At the same time the country's poorest schools were still getting more from decile-related funding than high-decile schools pocketed from donations and fundraising.

However, although schools are happy the handouts keep going up, the New Zealand Post Primary Teachers' Association (PPTA) says the trend is a big concern.

PPTA president Angela Roberts, says she is "gobsmacked" by the sheer amounts some schools are receiving and the situation shows Kiwi kids are not on a level playing field when it comes to the right to a free education. It must be addressed in an upcoming ministry funding review, Roberts said.

"Some of those schools' numbers are hard to comprehend. There is such inequality depending on where in the country a student is or how much money their parents make," Roberts said.

"Is it a level playing field? Of course not. You only have to look at the resources some high decile schools have access to and a lot of it's for bells and whistles - maybe a trip to Argentina for the polo team.

"Meanwhile, some students are going to school without breakfast and are from very vulnerable families. They're the ones who need more funding but the way the system works, it's only exacerbating problems like this."

A spokesman for Hekia Parata said the Education Minister would not be available for comment, but the ministry confirmed Roberts will get her wish.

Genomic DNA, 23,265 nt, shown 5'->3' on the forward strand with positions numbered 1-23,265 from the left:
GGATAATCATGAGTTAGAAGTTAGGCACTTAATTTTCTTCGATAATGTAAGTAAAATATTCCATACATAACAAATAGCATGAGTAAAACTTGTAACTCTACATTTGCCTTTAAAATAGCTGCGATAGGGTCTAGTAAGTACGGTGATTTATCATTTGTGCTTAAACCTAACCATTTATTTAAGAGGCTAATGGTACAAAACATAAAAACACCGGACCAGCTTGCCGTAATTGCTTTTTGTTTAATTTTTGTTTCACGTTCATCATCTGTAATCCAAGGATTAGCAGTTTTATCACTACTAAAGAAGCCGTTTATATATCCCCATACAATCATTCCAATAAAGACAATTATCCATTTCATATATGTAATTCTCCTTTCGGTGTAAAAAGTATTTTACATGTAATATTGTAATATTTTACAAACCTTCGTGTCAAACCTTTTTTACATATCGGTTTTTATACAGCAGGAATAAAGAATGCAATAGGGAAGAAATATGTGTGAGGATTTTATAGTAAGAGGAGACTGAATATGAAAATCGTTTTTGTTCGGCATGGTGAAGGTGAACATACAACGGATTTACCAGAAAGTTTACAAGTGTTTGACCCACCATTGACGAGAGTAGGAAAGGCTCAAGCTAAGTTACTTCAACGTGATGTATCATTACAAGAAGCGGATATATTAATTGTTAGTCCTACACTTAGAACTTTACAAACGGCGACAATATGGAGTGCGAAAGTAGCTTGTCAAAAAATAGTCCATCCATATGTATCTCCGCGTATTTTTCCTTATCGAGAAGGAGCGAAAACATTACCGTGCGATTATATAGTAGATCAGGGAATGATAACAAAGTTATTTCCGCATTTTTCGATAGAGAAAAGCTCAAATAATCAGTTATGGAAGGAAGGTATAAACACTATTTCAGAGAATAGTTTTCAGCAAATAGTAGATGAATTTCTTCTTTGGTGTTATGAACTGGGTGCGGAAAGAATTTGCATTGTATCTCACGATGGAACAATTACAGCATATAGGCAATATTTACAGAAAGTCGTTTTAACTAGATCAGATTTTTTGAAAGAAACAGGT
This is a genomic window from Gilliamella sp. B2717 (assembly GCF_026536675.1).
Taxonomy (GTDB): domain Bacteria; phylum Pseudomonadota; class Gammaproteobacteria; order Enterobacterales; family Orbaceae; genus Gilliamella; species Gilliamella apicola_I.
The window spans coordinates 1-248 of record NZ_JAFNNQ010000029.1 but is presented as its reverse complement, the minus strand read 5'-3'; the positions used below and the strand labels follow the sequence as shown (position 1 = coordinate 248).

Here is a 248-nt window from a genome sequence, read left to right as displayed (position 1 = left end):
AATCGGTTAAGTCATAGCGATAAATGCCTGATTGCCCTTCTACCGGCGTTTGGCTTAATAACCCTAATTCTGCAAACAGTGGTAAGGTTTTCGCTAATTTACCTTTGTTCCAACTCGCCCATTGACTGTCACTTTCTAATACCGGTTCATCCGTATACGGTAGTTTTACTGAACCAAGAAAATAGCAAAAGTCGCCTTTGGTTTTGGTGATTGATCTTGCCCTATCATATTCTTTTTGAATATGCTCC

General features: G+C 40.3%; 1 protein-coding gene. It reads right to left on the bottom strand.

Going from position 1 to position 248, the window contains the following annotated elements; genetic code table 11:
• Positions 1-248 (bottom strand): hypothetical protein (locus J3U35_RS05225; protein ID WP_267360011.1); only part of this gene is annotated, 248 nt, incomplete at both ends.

"The review is considering all aspects of school resourcing," said Andrea Schollmann, head of education system policy at the Ministry of Education.

Schollmann also said lower-decile schools benefit from substantial extra government funding to help overcome "barriers faced by students from lower socio-economic communities, with the ministry providing lower-decile schools extra funding of $115m per year".

But Roberts said that's not enough.

"It's not going to fix the imbalance when some families are living out of a car," she said. "There is no way their children can still get access to richer opportunities, the bells and whistles that some schools enjoy."

Section three of the Education Act 1989 says "every person who is not an international student is entitled to free enrolment and free education at any state school" between the ages of 5 and 19.